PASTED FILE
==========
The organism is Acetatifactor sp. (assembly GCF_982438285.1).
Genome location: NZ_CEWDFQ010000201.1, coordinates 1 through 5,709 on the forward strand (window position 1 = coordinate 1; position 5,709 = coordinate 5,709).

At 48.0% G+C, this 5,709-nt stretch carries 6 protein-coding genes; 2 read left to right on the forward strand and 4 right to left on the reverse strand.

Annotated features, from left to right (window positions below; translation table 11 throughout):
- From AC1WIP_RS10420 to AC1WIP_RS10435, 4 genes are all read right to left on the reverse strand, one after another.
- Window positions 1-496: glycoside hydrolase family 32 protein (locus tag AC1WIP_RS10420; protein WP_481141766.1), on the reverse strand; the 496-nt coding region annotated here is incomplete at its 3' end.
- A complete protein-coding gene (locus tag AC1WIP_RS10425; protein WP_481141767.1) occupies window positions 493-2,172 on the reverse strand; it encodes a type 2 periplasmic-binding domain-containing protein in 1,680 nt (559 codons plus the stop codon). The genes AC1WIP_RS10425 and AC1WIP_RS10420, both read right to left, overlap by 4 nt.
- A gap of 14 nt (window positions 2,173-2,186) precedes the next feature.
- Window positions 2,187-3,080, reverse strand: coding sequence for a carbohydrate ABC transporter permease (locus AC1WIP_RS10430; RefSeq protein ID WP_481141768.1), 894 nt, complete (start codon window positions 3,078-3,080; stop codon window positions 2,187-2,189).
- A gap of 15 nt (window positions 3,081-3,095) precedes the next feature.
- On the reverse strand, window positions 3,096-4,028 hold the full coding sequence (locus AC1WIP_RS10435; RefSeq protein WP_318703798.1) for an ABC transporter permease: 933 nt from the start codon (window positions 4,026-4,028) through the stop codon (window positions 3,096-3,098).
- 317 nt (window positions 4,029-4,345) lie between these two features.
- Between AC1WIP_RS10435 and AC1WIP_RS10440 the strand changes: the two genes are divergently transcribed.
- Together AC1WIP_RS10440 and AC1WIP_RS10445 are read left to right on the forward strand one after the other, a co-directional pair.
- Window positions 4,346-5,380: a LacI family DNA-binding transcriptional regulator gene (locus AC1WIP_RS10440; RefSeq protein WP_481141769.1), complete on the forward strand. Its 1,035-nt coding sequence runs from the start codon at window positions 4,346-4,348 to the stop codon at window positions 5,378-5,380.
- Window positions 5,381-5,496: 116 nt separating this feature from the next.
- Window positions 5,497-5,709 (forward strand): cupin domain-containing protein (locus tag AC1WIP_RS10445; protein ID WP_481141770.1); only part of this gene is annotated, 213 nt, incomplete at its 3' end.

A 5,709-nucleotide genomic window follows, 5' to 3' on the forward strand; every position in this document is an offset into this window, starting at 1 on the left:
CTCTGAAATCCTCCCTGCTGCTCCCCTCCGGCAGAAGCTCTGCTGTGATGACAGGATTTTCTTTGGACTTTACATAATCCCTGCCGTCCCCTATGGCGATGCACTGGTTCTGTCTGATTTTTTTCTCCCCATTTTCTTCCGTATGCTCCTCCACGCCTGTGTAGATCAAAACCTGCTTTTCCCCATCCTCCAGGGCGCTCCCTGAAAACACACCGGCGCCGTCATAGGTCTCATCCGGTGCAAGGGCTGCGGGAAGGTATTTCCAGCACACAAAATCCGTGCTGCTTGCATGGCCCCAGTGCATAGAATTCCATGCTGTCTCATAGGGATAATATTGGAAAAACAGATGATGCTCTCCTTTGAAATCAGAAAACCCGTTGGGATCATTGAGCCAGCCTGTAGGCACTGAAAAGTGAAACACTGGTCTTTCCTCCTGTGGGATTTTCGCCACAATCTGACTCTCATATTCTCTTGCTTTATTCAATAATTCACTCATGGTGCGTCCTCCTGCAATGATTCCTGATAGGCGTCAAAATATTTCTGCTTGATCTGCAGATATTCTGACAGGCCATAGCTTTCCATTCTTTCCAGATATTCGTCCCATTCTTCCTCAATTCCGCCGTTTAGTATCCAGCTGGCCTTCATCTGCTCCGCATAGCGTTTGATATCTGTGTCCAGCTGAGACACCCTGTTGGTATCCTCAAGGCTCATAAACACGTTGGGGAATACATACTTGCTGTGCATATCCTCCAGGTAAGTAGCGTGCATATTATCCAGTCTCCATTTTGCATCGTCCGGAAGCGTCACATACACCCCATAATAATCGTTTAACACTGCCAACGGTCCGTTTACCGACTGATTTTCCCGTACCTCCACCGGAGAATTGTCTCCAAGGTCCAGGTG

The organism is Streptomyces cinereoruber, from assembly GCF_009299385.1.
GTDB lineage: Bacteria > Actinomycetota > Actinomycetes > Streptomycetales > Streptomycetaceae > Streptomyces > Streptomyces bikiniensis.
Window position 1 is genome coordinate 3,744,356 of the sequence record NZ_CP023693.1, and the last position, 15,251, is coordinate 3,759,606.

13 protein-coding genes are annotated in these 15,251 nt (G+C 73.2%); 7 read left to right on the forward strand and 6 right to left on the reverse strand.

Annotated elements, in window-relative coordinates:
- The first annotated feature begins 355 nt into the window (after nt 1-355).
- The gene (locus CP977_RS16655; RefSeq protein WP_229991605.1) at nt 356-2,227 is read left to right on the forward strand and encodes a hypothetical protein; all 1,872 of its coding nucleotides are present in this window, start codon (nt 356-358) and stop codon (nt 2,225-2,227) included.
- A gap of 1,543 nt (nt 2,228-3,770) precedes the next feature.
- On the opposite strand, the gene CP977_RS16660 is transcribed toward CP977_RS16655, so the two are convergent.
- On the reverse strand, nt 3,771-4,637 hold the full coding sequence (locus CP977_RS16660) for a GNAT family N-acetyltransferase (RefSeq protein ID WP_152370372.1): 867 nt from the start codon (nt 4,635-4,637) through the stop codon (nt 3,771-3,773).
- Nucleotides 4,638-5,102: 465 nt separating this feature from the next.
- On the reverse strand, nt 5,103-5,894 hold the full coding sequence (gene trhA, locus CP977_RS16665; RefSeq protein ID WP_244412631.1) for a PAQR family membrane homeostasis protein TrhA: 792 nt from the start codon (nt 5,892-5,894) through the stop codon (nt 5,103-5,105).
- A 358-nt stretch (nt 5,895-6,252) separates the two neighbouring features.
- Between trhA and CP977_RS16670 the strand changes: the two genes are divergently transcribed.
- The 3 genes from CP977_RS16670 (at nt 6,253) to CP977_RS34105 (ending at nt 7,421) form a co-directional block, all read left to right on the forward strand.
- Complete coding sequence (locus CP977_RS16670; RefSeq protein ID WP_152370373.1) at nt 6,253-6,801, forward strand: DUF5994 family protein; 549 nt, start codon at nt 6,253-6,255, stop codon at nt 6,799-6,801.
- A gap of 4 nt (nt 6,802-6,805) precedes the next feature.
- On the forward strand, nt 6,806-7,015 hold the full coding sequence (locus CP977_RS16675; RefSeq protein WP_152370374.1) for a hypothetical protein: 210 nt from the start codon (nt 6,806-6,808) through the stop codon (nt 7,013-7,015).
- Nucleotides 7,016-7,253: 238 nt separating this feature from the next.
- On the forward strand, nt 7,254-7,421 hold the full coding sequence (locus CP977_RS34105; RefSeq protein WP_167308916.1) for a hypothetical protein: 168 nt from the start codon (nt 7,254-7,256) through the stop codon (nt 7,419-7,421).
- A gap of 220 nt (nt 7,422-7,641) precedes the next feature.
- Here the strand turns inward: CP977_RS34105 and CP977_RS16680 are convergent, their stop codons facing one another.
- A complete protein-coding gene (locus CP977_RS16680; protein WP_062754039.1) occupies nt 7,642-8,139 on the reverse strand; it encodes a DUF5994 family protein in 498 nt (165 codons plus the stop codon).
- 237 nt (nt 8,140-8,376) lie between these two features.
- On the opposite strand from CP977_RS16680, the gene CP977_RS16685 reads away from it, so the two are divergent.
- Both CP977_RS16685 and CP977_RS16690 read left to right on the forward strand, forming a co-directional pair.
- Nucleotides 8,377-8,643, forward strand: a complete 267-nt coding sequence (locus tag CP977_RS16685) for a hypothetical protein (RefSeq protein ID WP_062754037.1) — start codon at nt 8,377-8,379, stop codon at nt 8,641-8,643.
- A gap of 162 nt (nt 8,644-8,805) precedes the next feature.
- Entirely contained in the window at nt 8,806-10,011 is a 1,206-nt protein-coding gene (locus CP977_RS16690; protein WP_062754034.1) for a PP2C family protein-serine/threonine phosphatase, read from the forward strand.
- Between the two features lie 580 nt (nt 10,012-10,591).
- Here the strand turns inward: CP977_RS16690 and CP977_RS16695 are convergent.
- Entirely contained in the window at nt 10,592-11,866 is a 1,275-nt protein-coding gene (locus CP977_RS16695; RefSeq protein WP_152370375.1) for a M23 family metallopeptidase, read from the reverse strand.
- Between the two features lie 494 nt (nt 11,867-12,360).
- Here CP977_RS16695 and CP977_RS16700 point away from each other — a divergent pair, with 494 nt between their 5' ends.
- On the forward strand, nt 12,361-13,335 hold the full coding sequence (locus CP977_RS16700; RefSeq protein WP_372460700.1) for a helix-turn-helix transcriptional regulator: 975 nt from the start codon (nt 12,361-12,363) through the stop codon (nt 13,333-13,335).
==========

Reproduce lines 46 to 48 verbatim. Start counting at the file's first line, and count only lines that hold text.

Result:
- Nucleotides 8,377-8,643, forward strand: a complete 267-nt coding sequence (locus tag CP977_RS16685) for a hypothetical protein (RefSeq protein ID WP_062754037.1) — start codon at nt 8,377-8,379, stop codon at nt 8,641-8,643.
- A gap of 162 nt (nt 8,644-8,805) precedes the next feature.
- Entirely contained in the window at nt 8,806-10,011 is a 1,206-nt protein-coding gene (locus CP977_RS16690; protein WP_062754034.1) for a PP2C family protein-serine/threonine phosphatase, read from the forward strand.